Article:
The Elon Center for the Study of Religion, Culture, and Society is the research arm of the Elon University multi-faith center, which is located in the heart of campus and seeks to foster a diverse community of study, discourse and practice that promotes mutual understanding and respect across and within religious traditions and belief systems and contributes to the development of global citizenship.
The Elon Center for the Study of Religion, Culture, and Society highlights and promotes the interdisciplinary study of religion, culture, and society. This faculty-led center draws together faculty from disciplines across Elon’s campus, with students, staff, community members, and experts from the region and beyond. The Center will work to foster research, teaching, and dialogue that informs community knowledge and action. Pursuing fulfillment of Elon’s commitment to multi-faith education and engagement, the CSRCS convenes and facilitates dialogue that advances the understanding of the role of religion in society with intellectual rigor and academic integrity.
The Center offers rich and varied resources to fulfill the university’s vision of encouraging spiritual formation and expression, promoting religious literacy and respect for diverse faith traditions and world views, examining the role of religion in society, and supporting research and scholarship on religion. The Center invites broad participation of community members into meaningful dialogue, regardless of personal professions of faith, as a reflection of our commitment to modeling the respectful exchange of ideas and perspectives.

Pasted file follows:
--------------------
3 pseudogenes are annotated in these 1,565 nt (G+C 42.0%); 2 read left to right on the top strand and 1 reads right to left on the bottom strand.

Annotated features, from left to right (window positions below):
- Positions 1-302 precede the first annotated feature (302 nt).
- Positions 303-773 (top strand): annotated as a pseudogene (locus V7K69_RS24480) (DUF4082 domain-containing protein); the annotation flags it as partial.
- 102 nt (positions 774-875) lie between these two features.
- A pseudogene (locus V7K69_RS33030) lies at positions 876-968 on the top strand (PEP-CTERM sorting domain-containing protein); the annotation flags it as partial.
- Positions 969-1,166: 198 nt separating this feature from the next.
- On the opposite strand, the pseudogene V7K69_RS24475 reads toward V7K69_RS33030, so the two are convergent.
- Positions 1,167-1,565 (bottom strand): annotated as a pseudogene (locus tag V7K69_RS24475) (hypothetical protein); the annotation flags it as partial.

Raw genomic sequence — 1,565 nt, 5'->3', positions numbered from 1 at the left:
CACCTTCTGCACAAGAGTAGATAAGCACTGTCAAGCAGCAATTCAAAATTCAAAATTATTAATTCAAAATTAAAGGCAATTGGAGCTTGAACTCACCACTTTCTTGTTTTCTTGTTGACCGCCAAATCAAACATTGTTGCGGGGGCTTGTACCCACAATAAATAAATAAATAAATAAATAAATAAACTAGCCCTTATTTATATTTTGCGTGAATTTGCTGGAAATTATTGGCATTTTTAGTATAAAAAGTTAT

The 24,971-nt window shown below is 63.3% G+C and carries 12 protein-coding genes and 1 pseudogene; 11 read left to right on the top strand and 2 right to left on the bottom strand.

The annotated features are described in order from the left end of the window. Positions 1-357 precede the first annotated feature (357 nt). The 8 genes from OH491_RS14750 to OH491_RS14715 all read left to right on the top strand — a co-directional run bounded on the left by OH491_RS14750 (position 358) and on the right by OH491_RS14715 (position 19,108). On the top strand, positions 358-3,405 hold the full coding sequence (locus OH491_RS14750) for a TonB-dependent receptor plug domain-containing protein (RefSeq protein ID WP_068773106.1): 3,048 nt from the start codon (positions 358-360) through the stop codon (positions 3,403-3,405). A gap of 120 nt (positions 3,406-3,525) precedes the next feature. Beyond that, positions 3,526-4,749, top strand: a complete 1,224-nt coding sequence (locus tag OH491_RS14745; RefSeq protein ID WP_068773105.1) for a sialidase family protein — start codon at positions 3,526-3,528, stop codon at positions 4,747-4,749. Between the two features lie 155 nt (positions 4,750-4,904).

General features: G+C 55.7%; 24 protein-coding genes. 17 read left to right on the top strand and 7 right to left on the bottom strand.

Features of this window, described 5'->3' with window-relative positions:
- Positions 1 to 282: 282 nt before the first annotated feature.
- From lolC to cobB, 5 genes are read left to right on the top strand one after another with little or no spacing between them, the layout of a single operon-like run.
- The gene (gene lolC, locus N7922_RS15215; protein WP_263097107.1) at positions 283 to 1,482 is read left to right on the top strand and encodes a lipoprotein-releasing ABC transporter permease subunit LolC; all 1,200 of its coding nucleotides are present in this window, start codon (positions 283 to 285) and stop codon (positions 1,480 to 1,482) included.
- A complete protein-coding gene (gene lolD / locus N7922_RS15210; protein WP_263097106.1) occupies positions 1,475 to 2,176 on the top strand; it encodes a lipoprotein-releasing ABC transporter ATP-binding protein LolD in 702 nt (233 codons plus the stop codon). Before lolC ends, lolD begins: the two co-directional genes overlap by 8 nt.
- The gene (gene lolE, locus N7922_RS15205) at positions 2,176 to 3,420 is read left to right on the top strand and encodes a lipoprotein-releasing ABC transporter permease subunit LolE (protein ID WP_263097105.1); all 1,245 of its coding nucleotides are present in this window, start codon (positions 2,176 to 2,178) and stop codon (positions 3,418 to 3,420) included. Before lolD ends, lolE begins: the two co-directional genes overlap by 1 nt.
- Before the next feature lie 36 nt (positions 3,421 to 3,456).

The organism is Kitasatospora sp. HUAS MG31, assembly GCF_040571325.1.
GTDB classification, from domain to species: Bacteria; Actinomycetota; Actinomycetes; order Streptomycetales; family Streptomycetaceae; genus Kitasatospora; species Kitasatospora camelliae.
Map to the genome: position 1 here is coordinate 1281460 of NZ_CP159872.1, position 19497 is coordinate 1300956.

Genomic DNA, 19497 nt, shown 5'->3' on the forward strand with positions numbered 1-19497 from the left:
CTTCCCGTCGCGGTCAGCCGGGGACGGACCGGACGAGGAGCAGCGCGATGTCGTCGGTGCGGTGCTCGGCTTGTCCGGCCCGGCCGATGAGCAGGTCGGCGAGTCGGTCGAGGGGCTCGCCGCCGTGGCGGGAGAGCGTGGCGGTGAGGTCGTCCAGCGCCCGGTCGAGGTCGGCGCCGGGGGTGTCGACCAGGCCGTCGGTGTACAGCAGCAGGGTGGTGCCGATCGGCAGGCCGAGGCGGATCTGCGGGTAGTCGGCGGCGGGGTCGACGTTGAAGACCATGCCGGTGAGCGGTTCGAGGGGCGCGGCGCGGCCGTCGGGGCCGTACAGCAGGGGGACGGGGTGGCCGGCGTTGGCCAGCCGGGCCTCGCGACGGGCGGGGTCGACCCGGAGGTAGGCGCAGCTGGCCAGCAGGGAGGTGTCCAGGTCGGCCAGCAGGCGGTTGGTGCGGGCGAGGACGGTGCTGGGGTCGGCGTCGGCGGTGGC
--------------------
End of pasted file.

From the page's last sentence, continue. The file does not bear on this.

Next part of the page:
Center Intiatives include:
Six students presented at the annual meeting of the Southeastern Commission for the Study of Religion held March 8-10 in Greenville, N.C.
Shariq Ali ’20, Ashley Jutras ’20 and Styrling Rohr ’19 have received Critical Language Scholarships from the federal government to study foreign languages deemed critical to U.S. diplomacy and outreach.
The Department of Religious Studies faculty will collaborate with colleagues from the University of St. Thomas and Augsburg University on the $7,500 Wabash Center grant.
Brodt, a native of Poland who now lives in High Point, N.C., shared his story of tragedy and strength through one of the darkest periods in history during his Feb. 13 visit to Elon.
Thirteen scholars from around the world will participate in the Center's second symposium to be held Feb. 7-9.